Tag Archives: Nora Aunor

#257 Himala

Himala (“Miracle”) is an award-winning Filipino film directed by the late Philippine National Artist Ishmael Bernal. The film’s screenwriter and cinematographer were multi-award winner Ricky Lee and Sergio Lobo, respectively.

Based on a 1967 incident and news report, Himala was filmed entirely in the most arid Philippine tourist spots in Ilocos Norte, in just three weeks and with a budget of only 3 million pesos. The movie premiered at the 1982 Metro Manila Film Festival, and in 1983, it became the first – and so far the only – Filipino film to be included in the “Competition Section” of the prestigious Berlin International Film Festival. Since then, Himala has been exhibited in a number of film festivals around the world.

On November 11, 2008, Himala won the 2008 CNN Asia Pacific Screen Awards Viewers Choice Award for Best Asia-Pacific Film of all Time (voted for by thousands of film fans around the world. The CNN online voters hailed it as the “greatest Filipino film.”

The film stars Philippine superstar Nora Aunor, who is best known for her performance as the fake visionary Elsa in this film. Her portrayal is considered by most Filipino critics to be the best of her career. (Source: Wikipedia)

Mabuhay ang Filipino cinema!

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#89 Tatlong Taong Walang Diyos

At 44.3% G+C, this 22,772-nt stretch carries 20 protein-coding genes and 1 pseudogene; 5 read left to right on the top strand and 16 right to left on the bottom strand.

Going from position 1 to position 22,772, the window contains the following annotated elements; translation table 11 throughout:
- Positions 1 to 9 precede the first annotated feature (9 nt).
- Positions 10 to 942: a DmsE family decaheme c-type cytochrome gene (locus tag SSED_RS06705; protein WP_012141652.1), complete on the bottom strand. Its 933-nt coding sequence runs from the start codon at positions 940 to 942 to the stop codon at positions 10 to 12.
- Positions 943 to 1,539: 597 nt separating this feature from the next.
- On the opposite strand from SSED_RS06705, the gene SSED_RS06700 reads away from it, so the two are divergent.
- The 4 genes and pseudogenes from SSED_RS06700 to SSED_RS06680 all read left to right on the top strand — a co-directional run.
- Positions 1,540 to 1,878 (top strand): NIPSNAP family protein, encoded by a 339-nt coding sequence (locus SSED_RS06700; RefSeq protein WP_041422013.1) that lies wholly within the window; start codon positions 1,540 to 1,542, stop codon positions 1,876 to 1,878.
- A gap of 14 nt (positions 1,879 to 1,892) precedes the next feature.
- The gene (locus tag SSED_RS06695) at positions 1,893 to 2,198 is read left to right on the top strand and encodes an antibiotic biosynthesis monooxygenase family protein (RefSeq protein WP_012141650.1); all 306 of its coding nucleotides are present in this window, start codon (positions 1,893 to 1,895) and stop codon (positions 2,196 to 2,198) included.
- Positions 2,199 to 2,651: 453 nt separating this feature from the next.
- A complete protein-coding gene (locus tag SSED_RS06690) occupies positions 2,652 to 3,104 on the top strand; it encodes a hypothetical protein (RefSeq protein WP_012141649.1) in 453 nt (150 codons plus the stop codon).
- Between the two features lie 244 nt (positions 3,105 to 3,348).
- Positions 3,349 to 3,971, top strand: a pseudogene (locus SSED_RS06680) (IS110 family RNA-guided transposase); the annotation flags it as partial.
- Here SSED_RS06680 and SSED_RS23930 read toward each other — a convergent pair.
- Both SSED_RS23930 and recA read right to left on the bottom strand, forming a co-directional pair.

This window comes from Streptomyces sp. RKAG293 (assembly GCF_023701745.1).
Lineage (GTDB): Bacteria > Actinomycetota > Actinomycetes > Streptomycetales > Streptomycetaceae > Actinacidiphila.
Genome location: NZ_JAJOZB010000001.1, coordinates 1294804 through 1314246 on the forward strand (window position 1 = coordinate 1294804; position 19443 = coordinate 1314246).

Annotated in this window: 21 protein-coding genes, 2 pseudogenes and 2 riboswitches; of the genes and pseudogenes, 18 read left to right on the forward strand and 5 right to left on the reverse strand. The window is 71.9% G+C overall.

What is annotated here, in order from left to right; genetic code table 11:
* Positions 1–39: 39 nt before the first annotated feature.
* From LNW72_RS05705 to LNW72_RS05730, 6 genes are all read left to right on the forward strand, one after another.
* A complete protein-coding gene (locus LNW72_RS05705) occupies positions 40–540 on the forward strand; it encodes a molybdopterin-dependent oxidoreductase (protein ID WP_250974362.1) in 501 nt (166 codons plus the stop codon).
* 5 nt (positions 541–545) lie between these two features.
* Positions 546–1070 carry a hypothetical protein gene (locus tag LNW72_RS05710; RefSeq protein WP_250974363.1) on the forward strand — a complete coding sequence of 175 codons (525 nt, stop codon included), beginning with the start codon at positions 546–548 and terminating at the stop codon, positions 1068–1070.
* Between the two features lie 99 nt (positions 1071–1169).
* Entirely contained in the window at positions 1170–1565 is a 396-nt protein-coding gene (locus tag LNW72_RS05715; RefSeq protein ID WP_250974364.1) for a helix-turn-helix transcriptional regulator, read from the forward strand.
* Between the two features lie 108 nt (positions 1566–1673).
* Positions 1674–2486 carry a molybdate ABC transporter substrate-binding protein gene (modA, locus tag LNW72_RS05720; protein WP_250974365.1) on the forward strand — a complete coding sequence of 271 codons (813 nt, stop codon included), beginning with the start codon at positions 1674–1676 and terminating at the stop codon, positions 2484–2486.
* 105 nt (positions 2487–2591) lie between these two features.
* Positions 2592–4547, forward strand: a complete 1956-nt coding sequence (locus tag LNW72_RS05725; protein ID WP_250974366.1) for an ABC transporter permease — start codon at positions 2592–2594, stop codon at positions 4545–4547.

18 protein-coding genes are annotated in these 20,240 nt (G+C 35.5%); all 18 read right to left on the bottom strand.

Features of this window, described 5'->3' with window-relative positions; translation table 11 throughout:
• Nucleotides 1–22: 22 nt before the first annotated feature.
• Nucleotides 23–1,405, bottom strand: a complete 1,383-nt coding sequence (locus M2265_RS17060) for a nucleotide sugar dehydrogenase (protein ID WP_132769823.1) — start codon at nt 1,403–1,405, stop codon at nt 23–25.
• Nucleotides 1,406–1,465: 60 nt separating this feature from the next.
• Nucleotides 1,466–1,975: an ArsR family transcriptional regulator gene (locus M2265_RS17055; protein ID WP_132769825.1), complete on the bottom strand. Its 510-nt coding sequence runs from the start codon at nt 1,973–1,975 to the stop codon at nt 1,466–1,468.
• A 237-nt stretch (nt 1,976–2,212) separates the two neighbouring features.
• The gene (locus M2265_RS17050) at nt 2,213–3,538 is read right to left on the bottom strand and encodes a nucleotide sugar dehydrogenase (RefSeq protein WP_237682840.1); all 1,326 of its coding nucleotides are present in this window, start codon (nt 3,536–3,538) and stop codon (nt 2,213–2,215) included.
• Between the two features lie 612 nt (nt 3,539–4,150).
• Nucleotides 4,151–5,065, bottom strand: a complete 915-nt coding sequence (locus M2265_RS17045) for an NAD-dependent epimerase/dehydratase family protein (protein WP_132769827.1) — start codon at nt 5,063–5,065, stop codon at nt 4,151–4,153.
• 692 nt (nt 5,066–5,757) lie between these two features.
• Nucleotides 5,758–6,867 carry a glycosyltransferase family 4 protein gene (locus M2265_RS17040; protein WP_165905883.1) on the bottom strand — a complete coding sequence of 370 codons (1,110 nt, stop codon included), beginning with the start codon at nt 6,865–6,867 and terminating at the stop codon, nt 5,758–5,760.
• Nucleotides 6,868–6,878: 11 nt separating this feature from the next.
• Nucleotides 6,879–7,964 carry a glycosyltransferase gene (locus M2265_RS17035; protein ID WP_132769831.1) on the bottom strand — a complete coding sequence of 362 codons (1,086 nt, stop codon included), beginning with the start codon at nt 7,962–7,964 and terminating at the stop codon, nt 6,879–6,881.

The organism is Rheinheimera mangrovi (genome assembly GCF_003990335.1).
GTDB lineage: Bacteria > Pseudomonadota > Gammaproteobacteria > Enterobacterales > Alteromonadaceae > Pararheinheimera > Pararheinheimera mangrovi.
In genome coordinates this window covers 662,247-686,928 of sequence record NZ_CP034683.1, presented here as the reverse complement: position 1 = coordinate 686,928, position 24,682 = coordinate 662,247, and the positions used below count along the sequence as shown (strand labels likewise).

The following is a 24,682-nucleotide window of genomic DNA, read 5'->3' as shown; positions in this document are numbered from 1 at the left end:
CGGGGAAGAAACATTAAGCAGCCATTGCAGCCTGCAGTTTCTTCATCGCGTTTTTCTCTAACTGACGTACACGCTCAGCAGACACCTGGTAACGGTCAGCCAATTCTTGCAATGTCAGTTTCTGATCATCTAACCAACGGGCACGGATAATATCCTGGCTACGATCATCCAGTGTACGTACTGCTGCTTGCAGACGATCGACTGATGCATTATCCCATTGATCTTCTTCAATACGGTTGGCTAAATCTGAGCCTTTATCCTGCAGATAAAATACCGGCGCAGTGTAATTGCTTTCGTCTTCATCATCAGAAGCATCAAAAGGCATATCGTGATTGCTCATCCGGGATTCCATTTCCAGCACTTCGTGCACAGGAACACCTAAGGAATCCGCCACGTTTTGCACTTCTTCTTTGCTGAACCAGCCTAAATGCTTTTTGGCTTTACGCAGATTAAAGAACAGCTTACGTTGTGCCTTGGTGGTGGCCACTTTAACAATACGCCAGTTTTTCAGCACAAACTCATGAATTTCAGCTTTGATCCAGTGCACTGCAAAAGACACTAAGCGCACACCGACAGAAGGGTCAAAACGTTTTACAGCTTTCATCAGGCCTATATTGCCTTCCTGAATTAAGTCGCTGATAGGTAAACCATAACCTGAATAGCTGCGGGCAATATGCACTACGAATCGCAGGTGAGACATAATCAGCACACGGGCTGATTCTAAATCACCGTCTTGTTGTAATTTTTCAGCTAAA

Lead actors (from left) Bembol Roco, Nora Aunor and Christopher de Leon in Tatlong Taong Walang Diyos

A cinematic masterpiece by director Mario O’Hara, Tatlong Taong Walang Diyos (Three Godless Years), is one of the few Filipino films that tackled the US-Japanese war in an intelligent, non-clichéd manner.

The film’s plot focuses on Rosario, a school teacher who suffered a tragic and bitter experience during the Japanese occupation of the Philippines. Engaged to an anti-Japanese guerrilla, she was raped by a Japanese Imperial Army Officer. She bore his child and tried to exact the ultimate revenge, but only to fall for the Japanese officer, earning the wrath of the townspeople.

The film explores the conflicts, prejudices and the humane tragedy experienced by many Filipinos during World War 2. Film critics say leading actress Nora Aunor gave one of her most memorable screen performances in this 1976 film. The film also gave Aunor several major acting awards and was the Philippines’ official entry to many foreign film festivals.

Long live Philippine cinema!

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